Harrison residents are getting ready to take their community back from thieves, after a rash of property crime kicked off the development of a new village-wide Block Watch.
“It’s not just a sleepy little town anymore with seniors living here,” Alison Douglas, a two-year resident of Harrison Hot Springs, said. “We’re out there watching and we don’t want (thieves) coming back into our town.”
Douglas and her husband have lived in Harrison for two years, and in that time have seen his truck broken into four times.
“After the second one, I was going to sit in my car with a baseball bat,” Douglas said. Even though her condo had upgraded its underground parking security, it was still being targeted by thieves — most recently in January of this year.
Douglas decided enough was enough, and began the process to form a citizen crime watch group. Deanna Boudreau joined in as co-captain. Boudreau’s vehicle had been stolen twice in the two years she’s lived in Harrison: one was never found, and the other ended up being Harrison’s Corner Cafe with the insurance papers taken out of it.
“I don’t know if they were just to remember our address so they could come back and steal it again and take the stereo when we got a new one,” she said. “But that’s made me nervous.”
Statistics from the Agassiz RCMP show that crime isn’t necessarily on the increase for Harrison: property crime has averaged around 100 calls a year for the last three years, and has actually gone down since 2018. But, Sgt. Mike Sargent said, property crime is unpredictable and that makes it more of a challenge to police.
“You’re almost at the mercy of who just up and decides to … pass through Harrison,” Sargent said. “There’s no way to predict when a group from Mission or a group from Surrey or Langley is going to come to our community and commit those crimes.”
According to Sargent, the majority of property crimes committed in Harrison aren’t done by people living in Harrison or Agassiz, but rather by people passing through the community. They come, there is a cluster of vehicles thefts or break-ins, and then they are gone.
“That’s where Block Watch or Citizens on Patrol can be a big help,” he said. “It’s a huge bonus to us to have people within the community being the eyes and ears to help us out, as far as providing information.”
Right now, Douglas and Boudreau are co-captains of Harrison’s Block Watch, with around a dozen other people having come on board to keep a watchful eye on the community as well. This isn’t the first Block Watch to get startd in the community, but it is hoping to be the most expansive: covering the condos along Esplanade, as well as the residential subdivisions and even up Rockwell Drive.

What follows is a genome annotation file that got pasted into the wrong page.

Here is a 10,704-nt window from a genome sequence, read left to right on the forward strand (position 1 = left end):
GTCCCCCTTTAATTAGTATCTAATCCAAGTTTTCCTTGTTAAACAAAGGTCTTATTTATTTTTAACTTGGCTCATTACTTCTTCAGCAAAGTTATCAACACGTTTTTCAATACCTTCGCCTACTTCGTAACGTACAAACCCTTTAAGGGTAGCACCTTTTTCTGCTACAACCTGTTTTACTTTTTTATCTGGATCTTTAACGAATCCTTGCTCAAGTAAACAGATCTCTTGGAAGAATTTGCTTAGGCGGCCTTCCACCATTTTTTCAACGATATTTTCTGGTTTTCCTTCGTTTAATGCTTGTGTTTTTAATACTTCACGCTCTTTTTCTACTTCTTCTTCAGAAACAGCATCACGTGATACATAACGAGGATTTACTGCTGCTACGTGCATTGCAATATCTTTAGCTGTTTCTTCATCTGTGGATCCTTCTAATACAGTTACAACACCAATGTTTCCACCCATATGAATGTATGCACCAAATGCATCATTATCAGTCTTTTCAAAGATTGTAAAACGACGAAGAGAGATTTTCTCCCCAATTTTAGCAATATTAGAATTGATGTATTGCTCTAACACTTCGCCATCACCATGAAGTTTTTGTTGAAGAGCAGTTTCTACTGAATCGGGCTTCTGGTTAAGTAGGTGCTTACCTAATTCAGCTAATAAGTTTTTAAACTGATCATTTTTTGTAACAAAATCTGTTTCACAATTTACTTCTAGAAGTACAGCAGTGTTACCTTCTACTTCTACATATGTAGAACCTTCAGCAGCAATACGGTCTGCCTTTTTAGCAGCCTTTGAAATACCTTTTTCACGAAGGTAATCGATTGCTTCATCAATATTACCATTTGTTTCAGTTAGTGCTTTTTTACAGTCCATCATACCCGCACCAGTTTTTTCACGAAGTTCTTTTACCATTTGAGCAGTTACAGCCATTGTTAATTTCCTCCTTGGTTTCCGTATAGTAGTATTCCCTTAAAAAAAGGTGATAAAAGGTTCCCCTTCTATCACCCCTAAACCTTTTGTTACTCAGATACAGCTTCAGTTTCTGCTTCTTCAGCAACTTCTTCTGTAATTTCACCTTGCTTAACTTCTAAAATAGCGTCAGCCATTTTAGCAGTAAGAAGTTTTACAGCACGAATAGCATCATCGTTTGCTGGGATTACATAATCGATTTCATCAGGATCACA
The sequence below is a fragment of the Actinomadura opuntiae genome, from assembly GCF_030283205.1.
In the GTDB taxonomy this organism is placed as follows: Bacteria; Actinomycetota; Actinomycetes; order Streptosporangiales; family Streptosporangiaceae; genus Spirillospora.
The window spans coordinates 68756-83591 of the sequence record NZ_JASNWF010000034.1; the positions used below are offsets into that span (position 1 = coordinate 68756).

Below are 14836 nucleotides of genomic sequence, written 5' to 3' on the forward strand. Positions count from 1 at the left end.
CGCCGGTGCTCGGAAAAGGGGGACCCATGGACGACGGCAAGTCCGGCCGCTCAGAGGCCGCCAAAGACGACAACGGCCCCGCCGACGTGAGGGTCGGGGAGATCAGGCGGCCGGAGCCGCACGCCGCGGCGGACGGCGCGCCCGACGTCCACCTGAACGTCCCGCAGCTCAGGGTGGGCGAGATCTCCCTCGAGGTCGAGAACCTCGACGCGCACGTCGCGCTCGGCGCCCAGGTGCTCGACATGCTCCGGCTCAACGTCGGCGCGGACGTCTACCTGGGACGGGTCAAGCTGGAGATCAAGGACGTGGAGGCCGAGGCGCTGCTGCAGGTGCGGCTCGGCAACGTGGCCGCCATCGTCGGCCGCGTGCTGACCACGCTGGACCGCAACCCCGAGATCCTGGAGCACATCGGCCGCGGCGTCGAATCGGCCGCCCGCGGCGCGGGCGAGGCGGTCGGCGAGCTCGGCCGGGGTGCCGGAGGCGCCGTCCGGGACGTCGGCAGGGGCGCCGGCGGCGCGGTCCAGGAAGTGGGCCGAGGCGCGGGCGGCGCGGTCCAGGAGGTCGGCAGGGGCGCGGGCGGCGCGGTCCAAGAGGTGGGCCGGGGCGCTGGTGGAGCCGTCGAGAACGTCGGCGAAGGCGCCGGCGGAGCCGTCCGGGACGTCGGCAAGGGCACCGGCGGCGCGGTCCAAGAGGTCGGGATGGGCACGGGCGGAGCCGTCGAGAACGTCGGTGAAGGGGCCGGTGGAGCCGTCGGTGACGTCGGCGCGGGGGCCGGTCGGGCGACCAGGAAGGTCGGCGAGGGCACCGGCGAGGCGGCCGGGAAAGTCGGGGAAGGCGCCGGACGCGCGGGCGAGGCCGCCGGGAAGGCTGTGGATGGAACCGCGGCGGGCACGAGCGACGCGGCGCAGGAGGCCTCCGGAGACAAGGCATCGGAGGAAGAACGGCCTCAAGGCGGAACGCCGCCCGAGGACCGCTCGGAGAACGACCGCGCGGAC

The Agassiz RCMP have provided the group with information on how to kick off the program, and signs will be going up around the village soon.
Eventually, both Douglas and Boudreau are hoping they will be able to take a more active role in monitoring through a Citizens on Patrol collective.
Block Watch allows people to keep an eye on their neighbourhood, and report suspicious activity they may see to the RCMP. Citizens on Patrol would see volunteers cruising through the village in the evenings and on weekends.
“Rather than keeping an eye out in your own neighbourhood waiting for something to happen, you’re out there, you’re looking. There’s more engagement,” Sargent explained. He noted that Citizens on Patrol is not a vigilante group, but instead allows volunteers to provide more information to the RCMP if things are out of place.
Citizens on Patrol didn’t get off the ground just yet because COVID-19 has made training more challenging, but both women hope it will happen in the future. They also hope to have a dedicated Citizens on Patrol vehicle, which would need to come from a third-party.
Boudreau in particular hopes that more people will get involved with Citizens on Patrol, so that volunteers don’t have to take so much of their time to make sure the village is being observed.
“For one evening a month, for four or five hours, … to take our community back and make it crime free, to me that’s worth it,” she said. “I think everyone else feels that too.”